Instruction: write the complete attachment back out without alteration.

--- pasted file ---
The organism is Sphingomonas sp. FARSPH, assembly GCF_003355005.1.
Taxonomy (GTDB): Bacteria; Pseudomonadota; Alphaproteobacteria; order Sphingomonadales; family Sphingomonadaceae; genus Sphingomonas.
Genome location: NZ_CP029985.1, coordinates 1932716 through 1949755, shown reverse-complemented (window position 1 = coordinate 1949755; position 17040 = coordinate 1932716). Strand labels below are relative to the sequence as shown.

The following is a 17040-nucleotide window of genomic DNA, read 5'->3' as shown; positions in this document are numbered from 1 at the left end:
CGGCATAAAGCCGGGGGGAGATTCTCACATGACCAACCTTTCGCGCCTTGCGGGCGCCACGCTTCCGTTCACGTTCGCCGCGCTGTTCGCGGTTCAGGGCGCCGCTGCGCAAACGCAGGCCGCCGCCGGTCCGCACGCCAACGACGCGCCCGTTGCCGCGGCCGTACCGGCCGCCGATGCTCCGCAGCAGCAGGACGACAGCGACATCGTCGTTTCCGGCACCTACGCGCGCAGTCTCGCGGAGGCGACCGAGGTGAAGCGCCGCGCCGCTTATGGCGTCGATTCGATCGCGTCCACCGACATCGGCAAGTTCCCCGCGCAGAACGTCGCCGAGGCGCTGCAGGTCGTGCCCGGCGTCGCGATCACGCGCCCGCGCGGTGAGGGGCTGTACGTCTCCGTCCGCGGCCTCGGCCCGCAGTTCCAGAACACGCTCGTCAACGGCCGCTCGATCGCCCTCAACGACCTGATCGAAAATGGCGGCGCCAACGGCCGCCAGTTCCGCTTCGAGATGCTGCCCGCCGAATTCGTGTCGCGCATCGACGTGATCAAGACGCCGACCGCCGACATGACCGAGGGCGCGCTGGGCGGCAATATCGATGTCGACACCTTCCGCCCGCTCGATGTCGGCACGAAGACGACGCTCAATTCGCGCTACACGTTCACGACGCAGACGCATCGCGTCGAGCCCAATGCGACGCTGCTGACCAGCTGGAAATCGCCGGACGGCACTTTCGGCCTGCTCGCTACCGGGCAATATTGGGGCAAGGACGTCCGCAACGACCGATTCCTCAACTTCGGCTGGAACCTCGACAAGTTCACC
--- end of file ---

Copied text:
The organism is Sphingomonas sp. FARSPH, assembly GCF_003355005.1.
Taxonomy (GTDB): Bacteria; Pseudomonadota; Alphaproteobacteria; order Sphingomonadales; family Sphingomonadaceae; genus Sphingomonas.
Genome location: NZ_CP029985.1, coordinates 1932716 through 1949755, shown reverse-complemented (window position 1 = coordinate 1949755; position 17040 = coordinate 1932716). Strand labels below are relative to the sequence as shown.

The following is a 17040-nucleotide window of genomic DNA, read 5'->3' as shown; positions in this document are numbered from 1 at the left end:
CGGCATAAAGCCGGGGGGAGATTCTCACATGACCAACCTTTCGCGCCTTGCGGGCGCCACGCTTCCGTTCACGTTCGCCGCGCTGTTCGCGGTTCAGGGCGCCGCTGCGCAAACGCAGGCCGCCGCCGGTCCGCACGCCAACGACGCGCCCGTTGCCGCGGCCGTACCGGCCGCCGATGCTCCGCAGCAGCAGGACGACAGCGACATCGTCGTTTCCGGCACCTACGCGCGCAGTCTCGCGGAGGCGACCGAGGTGAAGCGCCGCGCCGCTTATGGCGTCGATTCGATCGCGTCCACCGACATCGGCAAGTTCCCCGCGCAGAACGTCGCCGAGGCGCTGCAGGTCGTGCCCGGCGTCGCGATCACGCGCCCGCGCGGTGAGGGGCTGTACGTCTCCGTCCGCGGCCTCGGCCCGCAGTTCCAGAACACGCTCGTCAACGGCCGCTCGATCGCCCTCAACGACCTGATCGAAAATGGCGGCGCCAACGGCCGCCAGTTCCGCTTCGAGATGCTGCCCGCCGAATTCGTGTCGCGCATCGACGTGATCAAGACGCCGACCGCCGACATGACCGAGGGCGCGCTGGGCGGCAATATCGATGTCGACACCTTCCGCCCGCTCGATGTCGGCACGAAGACGACGCTCAATTCGCGCTACACGTTCACGACGCAGACGCATCGCGTCGAGCCCAATGCGACGCTGCTGACCAGCTGGAAATCGCCGGACGGCACTTTCGGCCTGCTCGCTACCGGGCAATATTGGGGCAAGGACGTCCGCAACGACCGATTCCTCAACTTCGGCTGGAACCTCGACAAGTTCACC